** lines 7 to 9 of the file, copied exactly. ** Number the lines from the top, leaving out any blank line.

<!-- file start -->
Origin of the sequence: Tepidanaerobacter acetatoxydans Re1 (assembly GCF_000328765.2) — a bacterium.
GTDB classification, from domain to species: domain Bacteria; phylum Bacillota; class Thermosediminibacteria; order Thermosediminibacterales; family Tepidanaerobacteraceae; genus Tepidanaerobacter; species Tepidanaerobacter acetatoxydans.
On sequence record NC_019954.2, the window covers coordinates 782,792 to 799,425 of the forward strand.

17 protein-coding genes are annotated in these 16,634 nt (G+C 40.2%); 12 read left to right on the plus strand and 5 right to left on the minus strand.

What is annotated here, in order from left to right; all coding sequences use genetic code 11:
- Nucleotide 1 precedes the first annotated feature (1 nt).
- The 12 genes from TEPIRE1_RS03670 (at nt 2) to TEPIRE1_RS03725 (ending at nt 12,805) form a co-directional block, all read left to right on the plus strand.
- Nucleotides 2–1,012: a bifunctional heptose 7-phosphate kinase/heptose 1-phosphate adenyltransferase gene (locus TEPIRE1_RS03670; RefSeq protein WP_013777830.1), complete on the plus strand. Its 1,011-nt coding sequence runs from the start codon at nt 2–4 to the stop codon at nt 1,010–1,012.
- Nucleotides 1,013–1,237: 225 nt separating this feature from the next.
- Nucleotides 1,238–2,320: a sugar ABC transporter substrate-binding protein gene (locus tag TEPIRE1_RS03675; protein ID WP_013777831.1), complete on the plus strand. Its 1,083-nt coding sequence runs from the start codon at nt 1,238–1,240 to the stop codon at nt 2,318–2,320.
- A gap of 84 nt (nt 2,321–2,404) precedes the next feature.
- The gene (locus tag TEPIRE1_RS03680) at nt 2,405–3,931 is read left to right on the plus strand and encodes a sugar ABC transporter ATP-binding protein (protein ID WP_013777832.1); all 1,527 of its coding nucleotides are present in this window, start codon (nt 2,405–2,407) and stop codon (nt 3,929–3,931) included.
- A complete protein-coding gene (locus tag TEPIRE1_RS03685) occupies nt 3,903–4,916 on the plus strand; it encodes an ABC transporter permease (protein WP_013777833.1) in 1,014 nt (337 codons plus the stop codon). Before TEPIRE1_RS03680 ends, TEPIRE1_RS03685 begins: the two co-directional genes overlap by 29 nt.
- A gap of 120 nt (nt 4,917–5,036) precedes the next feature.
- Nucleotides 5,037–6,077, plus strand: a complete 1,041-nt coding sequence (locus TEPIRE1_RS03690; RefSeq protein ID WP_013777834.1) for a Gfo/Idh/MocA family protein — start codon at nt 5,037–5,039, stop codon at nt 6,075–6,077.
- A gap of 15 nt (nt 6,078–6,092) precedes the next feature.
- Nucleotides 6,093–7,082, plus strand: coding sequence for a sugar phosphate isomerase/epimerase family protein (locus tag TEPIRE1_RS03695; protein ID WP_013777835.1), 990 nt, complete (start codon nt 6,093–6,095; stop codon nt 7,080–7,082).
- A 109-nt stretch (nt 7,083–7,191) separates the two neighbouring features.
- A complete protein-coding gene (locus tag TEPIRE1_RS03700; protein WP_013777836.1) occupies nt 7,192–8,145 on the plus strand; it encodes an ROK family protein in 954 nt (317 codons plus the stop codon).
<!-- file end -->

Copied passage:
- The 12 genes from TEPIRE1_RS03670 (at nt 2) to TEPIRE1_RS03725 (ending at nt 12,805) form a co-directional block, all read left to right on the plus strand.
- Nucleotides 2–1,012: a bifunctional heptose 7-phosphate kinase/heptose 1-phosphate adenyltransferase gene (locus TEPIRE1_RS03670; RefSeq protein WP_013777830.1), complete on the plus strand. Its 1,011-nt coding sequence runs from the start codon at nt 2–4 to the stop codon at nt 1,010–1,012.
- Nucleotides 1,013–1,237: 225 nt separating this feature from the next.